He was warned: “Artists starve…and little black boys like you will starve twice.” But William Charles Henderson did not starve; he became an artist, and with his talent, navigated a complex journey to real places and inner spaces.
An autobiography with echoes of coming-of-age and stream-of-consciousness genres and a smattering of the picaresque, The Search for a Street Prophet is the colorful saga of an artist’s quest for life’s meaning and purpose. When Henderson was a child, various teachers encouraged the raw artistic ability that became his ticket out of the limiting circumstances of America’s Deep South. He studied with renowned artist/teacher Haywood Oubre. In Haiti, the setting of much of the book, Henderson pursued his artistic work, while seeking the company of boisterous male companions and adoring an alluring female.
Told in roughly sequential episodes from Henderson’s youth and early manhood, the memoir is more thematic than plotted, major leitmotifs being art, religion, and race. Referencing such diverse icons as William Blake, Aristotle, and Jesus, the author interweaves into his personal odyssey the heroic and blighted history of Haiti and a vivid portrait of Toussaint L’Ouverture.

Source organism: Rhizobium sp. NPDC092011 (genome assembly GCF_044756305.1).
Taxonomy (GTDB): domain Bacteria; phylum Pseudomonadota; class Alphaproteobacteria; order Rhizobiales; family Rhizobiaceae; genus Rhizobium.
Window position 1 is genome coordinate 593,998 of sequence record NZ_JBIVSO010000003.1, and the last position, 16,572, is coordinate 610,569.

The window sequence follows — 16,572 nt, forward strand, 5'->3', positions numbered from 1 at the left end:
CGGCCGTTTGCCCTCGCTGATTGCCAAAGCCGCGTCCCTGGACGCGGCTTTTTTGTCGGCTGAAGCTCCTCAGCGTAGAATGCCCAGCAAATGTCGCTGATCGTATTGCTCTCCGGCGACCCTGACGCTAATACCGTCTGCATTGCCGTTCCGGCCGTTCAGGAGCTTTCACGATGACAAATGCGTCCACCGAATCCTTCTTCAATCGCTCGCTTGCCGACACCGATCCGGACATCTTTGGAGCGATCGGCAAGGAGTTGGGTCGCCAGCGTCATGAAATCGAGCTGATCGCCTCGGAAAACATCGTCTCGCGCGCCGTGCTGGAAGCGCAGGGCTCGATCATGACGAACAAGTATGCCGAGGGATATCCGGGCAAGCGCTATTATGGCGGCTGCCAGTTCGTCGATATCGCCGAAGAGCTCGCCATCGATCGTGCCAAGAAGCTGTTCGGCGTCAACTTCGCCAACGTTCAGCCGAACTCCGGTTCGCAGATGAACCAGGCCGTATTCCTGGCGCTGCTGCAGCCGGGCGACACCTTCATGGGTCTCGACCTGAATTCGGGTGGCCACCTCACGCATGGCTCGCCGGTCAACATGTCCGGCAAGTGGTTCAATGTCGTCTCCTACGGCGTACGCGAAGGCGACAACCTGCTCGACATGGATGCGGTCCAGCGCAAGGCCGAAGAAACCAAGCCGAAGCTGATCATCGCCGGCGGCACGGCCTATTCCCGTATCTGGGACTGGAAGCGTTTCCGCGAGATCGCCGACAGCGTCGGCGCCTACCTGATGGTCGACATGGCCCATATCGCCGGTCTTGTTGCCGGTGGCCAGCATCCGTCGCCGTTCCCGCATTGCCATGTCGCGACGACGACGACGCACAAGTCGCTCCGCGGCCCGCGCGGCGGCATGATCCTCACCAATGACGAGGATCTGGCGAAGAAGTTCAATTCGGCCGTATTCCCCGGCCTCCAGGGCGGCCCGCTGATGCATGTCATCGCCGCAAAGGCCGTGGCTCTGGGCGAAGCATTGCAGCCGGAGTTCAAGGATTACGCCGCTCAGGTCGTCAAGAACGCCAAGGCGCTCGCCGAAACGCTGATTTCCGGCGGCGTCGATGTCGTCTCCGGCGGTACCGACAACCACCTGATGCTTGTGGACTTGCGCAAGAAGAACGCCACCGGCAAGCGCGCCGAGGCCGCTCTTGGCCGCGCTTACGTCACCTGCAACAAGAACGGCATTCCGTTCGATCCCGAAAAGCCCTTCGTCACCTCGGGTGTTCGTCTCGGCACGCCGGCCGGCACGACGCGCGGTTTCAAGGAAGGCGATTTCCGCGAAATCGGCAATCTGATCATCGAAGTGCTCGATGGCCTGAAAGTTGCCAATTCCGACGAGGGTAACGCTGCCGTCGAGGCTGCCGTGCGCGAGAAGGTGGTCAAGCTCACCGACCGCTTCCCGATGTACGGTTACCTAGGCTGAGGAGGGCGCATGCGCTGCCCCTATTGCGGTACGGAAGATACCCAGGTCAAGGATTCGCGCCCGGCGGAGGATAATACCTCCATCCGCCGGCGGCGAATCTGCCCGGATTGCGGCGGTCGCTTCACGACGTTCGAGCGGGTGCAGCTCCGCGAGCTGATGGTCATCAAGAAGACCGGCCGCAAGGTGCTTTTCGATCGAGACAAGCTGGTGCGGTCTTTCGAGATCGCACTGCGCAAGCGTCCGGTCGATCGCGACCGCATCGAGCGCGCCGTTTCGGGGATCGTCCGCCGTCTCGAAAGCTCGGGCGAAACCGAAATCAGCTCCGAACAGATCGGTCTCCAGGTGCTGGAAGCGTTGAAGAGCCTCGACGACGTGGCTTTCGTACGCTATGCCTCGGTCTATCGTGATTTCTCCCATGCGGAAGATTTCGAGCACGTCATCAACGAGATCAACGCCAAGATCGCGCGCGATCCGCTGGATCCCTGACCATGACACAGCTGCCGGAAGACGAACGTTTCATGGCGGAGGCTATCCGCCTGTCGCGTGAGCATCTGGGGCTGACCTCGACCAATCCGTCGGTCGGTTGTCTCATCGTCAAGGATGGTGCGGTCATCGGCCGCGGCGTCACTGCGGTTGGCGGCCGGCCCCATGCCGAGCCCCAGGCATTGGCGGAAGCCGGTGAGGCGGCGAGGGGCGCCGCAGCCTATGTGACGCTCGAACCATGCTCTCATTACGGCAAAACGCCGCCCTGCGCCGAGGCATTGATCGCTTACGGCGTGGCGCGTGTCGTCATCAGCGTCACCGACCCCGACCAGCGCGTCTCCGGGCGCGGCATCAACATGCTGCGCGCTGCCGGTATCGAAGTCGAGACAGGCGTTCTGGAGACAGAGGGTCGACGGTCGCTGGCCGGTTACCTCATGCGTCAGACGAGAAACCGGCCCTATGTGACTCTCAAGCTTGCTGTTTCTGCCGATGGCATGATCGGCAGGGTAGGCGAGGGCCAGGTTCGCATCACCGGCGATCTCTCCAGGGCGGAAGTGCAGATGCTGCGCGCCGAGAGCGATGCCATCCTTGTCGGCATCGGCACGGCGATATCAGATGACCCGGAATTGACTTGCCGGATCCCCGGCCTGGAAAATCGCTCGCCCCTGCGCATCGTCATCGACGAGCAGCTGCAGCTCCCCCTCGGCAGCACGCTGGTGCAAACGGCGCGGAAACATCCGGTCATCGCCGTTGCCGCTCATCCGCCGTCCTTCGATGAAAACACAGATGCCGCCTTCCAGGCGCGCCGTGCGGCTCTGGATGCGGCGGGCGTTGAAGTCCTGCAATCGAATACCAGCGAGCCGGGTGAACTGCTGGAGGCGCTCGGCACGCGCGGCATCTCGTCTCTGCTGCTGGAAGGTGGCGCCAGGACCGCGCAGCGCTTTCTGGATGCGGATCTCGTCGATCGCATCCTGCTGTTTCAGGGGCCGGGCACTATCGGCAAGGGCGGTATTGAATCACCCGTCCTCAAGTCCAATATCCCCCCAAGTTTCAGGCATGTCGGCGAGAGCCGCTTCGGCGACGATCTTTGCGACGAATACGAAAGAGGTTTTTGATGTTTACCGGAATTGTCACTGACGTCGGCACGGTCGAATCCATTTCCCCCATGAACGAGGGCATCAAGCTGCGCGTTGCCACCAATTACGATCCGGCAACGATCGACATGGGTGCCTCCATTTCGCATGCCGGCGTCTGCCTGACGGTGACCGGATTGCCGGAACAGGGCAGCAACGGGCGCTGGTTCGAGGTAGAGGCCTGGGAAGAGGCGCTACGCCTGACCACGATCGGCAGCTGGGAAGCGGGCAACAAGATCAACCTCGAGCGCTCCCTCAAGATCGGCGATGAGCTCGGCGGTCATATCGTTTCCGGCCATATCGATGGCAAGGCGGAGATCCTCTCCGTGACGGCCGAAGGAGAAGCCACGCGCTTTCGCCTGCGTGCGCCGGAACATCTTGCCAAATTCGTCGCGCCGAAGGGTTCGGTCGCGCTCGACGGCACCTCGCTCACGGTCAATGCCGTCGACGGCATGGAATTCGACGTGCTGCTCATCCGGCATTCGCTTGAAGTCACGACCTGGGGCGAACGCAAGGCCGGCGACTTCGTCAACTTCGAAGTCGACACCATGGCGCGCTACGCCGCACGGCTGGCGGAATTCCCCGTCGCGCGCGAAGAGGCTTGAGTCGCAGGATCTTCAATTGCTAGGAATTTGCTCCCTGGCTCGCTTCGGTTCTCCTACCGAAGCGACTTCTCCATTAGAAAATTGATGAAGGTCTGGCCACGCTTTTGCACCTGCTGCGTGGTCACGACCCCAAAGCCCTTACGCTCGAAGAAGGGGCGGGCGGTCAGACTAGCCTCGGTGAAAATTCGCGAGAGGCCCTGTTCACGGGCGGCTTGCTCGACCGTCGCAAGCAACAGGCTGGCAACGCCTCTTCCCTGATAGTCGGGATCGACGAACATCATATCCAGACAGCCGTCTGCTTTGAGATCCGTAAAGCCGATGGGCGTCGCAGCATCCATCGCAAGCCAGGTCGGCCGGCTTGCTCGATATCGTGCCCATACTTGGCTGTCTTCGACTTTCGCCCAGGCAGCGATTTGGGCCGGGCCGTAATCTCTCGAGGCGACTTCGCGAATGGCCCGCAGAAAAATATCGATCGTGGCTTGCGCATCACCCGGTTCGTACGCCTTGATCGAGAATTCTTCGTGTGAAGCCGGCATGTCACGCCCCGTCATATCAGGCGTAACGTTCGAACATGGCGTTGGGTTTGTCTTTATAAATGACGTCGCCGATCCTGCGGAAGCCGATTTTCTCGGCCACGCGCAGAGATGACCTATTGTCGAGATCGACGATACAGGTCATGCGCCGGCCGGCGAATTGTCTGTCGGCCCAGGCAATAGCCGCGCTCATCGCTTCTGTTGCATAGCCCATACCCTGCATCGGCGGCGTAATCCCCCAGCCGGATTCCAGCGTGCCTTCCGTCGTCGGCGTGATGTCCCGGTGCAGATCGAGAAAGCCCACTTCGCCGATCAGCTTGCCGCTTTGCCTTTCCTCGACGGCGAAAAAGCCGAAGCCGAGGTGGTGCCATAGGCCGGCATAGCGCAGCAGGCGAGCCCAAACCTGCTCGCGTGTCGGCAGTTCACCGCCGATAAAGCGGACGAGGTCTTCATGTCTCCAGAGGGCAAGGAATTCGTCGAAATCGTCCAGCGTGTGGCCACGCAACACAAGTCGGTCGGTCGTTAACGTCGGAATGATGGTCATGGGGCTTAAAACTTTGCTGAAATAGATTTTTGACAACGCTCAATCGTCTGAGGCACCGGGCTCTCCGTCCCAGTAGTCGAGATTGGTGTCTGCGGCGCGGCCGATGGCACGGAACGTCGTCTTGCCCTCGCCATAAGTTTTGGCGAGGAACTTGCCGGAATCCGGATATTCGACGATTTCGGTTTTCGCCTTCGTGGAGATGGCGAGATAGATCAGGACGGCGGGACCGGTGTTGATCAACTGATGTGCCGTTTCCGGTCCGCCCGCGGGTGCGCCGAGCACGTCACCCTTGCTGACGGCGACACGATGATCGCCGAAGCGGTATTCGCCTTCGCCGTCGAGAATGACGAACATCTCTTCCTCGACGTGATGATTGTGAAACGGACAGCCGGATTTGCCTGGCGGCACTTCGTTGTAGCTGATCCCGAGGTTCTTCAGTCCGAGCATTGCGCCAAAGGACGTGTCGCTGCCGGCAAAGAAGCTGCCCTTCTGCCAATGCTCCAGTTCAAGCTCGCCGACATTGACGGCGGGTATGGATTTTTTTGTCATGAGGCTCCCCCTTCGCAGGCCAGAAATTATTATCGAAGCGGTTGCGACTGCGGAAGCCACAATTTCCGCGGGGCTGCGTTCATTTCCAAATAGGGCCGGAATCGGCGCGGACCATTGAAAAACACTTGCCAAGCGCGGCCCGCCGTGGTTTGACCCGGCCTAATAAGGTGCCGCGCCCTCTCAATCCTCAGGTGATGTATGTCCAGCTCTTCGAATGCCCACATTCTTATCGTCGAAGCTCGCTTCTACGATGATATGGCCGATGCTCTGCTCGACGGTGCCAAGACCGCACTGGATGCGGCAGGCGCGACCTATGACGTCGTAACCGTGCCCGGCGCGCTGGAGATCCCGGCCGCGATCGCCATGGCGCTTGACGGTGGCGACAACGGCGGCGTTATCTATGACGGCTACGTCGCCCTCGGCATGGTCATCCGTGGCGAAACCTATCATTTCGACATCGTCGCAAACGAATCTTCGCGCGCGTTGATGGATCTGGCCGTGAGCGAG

Although rich in accent, history and folklore, this book is nonetheless disconcerting. Henderson offers the barest framework for his story, letting ideas and notions blow through in a whimsical, sporadic manner that is more often confusing than charming. Precedents exist for this hodge-podge style (Kerouac comes to mind) but, combined with misspellings that sometimes stymie comprehension (“though” for “thought”), the result is frequently disappointing. We would like to understand better the man at the heart of this book, but each time he promises to bring himself into closer focus, he distracts us with another non sequitur: a disparate personal memory, a slice of lofty philosophy, a disconnected piece of history.
The end of the book offers the most clarity: A few pages of Henderson’s sketches demonstrate not only feeling and fascination, but a sense of orderliness that is missing in his prose.
Also available as an ebook.